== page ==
To be clear, there are plenty of things on this list I would really like to be doing myself or differently. I’m not saying I feel good or proud of all of these things. But I’ve worked to accept that this is what makes my life work right now. And I’ve worked to accept that my privilege is largely responsible for being able to keep things running.

These are the things I don’t think professional women talk about enough. We let our Instagram feeds reflect a false narrative – one that looks to outsiders like we’ve managed to bake our kid’s birthday cake, check in on our friends, open a new location for our business, and plan a romantic date night before the week’s out. We’re not showing the world how much money and help goes into any of these things being remotely possible. And I think it’s irresponsible.

We’ve let women believe that they just aren’t doing it right if they don’t feel like they have all their shit together. We’ve let men believe that these vital tasks just happen without their involvement.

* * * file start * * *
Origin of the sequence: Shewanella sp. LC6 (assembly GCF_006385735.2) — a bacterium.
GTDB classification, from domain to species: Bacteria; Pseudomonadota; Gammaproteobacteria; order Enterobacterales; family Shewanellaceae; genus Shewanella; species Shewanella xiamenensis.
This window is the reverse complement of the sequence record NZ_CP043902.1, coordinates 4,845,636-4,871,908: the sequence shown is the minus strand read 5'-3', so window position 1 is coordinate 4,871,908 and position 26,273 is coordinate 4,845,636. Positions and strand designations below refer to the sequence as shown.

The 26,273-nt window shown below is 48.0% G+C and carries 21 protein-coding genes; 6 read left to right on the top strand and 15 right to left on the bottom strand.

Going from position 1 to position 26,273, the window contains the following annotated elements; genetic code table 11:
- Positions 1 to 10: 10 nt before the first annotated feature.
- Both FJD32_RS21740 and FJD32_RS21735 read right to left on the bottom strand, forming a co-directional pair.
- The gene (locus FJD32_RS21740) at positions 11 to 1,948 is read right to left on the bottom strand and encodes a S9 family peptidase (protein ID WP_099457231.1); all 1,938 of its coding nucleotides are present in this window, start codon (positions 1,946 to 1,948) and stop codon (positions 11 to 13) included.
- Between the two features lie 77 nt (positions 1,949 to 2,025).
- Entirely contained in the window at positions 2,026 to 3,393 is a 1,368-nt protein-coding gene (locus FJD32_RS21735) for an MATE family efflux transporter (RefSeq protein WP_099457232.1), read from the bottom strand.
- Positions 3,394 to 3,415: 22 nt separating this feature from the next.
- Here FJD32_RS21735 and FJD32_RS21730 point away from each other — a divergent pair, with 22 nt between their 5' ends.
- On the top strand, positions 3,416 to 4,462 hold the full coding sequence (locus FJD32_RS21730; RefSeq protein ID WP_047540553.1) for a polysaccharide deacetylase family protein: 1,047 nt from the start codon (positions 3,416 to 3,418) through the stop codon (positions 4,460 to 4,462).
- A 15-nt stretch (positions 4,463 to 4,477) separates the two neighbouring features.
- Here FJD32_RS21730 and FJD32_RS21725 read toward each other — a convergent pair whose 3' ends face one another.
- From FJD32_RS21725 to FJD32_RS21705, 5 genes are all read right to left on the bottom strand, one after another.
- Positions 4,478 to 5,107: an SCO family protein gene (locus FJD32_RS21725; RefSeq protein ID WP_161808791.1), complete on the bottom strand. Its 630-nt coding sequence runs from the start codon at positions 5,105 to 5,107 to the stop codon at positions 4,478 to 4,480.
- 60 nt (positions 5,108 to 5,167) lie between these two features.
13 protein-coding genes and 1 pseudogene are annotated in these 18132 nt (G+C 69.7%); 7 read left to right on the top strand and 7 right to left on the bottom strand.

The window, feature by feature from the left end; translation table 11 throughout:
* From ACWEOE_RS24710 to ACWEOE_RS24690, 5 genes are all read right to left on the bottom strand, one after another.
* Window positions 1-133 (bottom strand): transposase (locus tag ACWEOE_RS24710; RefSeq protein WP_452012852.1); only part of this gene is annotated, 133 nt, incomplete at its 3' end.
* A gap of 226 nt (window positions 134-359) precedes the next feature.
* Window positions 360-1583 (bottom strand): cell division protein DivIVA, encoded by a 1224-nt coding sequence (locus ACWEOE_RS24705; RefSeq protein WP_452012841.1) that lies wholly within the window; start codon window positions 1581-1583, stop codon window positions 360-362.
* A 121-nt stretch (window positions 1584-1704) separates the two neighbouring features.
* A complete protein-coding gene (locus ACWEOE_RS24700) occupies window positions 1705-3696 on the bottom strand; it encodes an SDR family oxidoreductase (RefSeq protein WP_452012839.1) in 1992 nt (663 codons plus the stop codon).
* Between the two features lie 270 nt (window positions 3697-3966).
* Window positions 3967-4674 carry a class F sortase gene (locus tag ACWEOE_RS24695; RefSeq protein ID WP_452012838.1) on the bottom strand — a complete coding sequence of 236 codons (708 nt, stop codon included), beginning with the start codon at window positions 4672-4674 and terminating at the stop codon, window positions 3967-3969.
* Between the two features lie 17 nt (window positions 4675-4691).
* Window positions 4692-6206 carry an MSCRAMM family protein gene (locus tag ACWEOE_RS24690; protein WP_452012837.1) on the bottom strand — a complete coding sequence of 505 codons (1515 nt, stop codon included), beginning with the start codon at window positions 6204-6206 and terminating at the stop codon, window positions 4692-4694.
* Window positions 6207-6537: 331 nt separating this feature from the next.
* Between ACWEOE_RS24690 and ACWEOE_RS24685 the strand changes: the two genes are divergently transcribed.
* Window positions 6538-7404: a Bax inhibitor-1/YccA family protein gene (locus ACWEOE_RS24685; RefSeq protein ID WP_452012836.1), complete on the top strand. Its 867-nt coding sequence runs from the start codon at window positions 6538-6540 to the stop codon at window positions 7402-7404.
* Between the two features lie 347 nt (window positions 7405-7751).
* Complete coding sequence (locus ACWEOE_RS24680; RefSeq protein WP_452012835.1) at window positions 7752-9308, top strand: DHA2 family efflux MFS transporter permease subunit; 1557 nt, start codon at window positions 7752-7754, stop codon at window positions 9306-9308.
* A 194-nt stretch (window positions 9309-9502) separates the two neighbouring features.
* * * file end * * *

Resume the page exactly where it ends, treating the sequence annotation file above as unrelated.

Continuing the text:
If we want a more just world, one in which women aren’t filled with shame and isolation and men aren’t perpetuating outdated gender roles, then we have to start talking about the things that make our over-full lives work. We have to acknowledge the economic resources that requires and the privilege of having access to those resources. We need to debunk the idea that we can do it all or be it all or have it all, and give credit to the people that contribute to our lives’ work and satisfaction.

Dr. Ashley Solomon is the founder of Galia Collaborative, an organization dedicated to helping women heal, thrive, and lead. She works with individuals, teams, and companies to empower women with modern mental healthcare and the tools they need to amplify their impact in a messy world.